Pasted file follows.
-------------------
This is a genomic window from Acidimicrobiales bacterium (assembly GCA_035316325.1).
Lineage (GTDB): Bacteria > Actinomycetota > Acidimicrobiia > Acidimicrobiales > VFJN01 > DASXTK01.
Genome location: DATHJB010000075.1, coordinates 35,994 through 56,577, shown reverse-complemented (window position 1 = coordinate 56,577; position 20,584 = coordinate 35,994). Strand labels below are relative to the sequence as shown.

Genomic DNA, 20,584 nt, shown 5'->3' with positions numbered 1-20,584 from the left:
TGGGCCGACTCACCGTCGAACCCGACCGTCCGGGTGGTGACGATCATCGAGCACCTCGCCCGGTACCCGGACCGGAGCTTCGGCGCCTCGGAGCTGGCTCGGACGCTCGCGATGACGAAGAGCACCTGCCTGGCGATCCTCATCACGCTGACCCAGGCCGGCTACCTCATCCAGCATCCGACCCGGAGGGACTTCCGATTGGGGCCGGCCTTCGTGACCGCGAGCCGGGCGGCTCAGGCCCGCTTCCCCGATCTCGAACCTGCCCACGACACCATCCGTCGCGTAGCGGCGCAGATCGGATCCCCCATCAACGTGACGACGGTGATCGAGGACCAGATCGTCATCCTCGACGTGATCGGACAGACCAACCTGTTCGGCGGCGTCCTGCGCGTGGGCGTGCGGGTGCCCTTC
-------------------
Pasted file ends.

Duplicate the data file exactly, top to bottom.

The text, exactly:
This is a genomic window from Acidimicrobiales bacterium (assembly GCA_035316325.1).
Lineage (GTDB): Bacteria > Actinomycetota > Acidimicrobiia > Acidimicrobiales > VFJN01 > DASXTK01.
Genome location: DATHJB010000075.1, coordinates 35,994 through 56,577, shown reverse-complemented (window position 1 = coordinate 56,577; position 20,584 = coordinate 35,994). Strand labels below are relative to the sequence as shown.

Genomic DNA, 20,584 nt, shown 5'->3' with positions numbered 1-20,584 from the left:
TGGGCCGACTCACCGTCGAACCCGACCGTCCGGGTGGTGACGATCATCGAGCACCTCGCCCGGTACCCGGACCGGAGCTTCGGCGCCTCGGAGCTGGCTCGGACGCTCGCGATGACGAAGAGCACCTGCCTGGCGATCCTCATCACGCTGACCCAGGCCGGCTACCTCATCCAGCATCCGACCCGGAGGGACTTCCGATTGGGGCCGGCCTTCGTGACCGCGAGCCGGGCGGCTCAGGCCCGCTTCCCCGATCTCGAACCTGCCCACGACACCATCCGTCGCGTAGCGGCGCAGATCGGATCCCCCATCAACGTGACGACGGTGATCGAGGACCAGATCGTCATCCTCGACGTGATCGGACAGACCAACCTGTTCGGCGGCGTCCTGCGCGTGGGCGTGCGGGTGCCCTTC